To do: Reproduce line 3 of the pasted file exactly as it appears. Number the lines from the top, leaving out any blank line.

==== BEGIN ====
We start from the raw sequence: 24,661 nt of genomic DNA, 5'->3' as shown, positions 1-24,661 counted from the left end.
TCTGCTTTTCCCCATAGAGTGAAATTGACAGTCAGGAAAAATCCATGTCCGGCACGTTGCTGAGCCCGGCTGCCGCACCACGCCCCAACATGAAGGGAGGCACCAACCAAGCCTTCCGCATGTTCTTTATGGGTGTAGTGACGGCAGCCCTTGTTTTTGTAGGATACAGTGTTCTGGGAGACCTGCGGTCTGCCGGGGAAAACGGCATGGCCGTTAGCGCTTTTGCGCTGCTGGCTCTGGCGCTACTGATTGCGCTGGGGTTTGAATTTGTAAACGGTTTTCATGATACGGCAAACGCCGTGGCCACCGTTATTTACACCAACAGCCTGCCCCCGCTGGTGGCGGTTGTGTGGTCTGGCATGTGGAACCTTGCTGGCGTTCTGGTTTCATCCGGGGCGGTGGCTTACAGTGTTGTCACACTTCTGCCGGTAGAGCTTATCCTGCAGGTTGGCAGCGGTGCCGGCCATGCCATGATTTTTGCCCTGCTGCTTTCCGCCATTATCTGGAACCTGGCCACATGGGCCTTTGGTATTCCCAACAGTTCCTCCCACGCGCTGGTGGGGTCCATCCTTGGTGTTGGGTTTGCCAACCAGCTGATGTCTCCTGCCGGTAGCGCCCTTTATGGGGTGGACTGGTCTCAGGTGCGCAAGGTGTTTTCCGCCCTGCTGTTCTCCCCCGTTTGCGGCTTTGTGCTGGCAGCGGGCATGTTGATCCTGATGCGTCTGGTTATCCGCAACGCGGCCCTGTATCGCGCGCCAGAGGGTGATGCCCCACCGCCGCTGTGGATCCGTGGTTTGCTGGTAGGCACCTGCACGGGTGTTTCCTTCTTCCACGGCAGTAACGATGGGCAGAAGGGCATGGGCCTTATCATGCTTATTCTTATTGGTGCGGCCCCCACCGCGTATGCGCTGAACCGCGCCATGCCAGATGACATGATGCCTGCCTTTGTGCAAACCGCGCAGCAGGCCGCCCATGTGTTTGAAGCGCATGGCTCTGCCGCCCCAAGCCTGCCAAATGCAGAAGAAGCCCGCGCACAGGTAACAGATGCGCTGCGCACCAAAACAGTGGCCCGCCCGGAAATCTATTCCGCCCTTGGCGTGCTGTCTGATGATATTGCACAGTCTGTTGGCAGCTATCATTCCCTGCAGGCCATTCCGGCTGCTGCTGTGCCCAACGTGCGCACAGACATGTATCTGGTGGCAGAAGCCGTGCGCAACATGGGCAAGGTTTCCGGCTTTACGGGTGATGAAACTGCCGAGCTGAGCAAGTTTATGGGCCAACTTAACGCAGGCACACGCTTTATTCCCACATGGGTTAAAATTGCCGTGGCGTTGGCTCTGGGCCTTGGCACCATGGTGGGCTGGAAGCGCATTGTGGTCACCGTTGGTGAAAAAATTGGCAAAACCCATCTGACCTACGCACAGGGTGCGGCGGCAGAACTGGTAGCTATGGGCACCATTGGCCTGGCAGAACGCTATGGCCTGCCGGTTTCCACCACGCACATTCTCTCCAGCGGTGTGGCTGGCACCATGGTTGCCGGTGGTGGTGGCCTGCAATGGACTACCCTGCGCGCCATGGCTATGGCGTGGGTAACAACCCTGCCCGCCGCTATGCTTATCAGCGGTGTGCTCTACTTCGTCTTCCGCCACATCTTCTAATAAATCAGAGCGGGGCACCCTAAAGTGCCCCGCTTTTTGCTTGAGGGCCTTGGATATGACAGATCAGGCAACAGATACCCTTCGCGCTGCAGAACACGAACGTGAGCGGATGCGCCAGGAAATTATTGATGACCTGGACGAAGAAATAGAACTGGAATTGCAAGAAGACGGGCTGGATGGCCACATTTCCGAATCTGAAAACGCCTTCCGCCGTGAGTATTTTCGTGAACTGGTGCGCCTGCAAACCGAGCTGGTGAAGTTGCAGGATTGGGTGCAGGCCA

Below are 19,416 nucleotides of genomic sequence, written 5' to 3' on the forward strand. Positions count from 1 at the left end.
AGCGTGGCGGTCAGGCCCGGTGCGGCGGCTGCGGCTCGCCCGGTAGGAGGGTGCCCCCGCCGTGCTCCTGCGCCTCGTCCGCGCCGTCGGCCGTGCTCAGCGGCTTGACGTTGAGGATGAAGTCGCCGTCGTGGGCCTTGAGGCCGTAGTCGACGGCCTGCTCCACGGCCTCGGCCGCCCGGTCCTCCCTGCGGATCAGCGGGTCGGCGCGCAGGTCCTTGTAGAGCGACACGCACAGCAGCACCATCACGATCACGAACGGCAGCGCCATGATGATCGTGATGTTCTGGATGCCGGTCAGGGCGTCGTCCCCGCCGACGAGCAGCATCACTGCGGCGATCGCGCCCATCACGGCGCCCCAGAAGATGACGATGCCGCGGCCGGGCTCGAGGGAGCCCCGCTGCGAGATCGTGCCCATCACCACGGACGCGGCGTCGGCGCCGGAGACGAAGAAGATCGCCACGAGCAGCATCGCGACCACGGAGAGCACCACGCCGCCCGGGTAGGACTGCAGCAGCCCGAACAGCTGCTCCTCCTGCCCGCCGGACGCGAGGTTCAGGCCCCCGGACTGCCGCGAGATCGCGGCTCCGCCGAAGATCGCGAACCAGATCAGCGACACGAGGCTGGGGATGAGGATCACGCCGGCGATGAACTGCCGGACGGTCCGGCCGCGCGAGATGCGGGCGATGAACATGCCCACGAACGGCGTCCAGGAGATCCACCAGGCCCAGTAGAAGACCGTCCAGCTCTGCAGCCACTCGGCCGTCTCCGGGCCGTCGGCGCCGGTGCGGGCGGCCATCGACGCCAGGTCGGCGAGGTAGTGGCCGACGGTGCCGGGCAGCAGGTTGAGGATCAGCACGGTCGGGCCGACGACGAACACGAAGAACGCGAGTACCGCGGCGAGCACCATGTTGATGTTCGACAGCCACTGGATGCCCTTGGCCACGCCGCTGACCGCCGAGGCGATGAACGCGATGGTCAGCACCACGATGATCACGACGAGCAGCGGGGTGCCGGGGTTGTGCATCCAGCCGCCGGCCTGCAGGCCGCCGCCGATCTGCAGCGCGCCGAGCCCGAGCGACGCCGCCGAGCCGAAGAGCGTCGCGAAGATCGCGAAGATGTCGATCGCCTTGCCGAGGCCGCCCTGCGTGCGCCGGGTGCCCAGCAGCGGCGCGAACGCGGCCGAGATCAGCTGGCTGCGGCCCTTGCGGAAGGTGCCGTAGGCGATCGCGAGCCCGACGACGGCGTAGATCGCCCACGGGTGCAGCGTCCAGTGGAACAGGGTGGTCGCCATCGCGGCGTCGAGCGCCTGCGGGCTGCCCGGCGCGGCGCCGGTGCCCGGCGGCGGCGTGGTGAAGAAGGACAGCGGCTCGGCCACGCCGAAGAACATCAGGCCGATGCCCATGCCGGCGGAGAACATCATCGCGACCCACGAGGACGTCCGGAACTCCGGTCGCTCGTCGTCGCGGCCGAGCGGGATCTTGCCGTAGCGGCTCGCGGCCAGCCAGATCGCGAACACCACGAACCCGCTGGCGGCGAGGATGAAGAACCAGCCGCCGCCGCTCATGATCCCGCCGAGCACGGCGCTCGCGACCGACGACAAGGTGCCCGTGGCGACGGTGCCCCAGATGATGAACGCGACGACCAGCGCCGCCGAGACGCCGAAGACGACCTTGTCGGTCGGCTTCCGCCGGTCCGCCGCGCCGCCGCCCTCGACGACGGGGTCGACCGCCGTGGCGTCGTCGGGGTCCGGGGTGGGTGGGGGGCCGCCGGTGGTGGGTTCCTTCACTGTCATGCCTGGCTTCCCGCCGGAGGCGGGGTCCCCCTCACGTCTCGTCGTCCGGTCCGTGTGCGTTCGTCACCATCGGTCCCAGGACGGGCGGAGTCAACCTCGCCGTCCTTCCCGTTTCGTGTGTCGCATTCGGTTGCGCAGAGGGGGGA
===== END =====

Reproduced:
Below are 19,416 nucleotides of genomic sequence, written 5' to 3' on the forward strand. Positions count from 1 at the left end.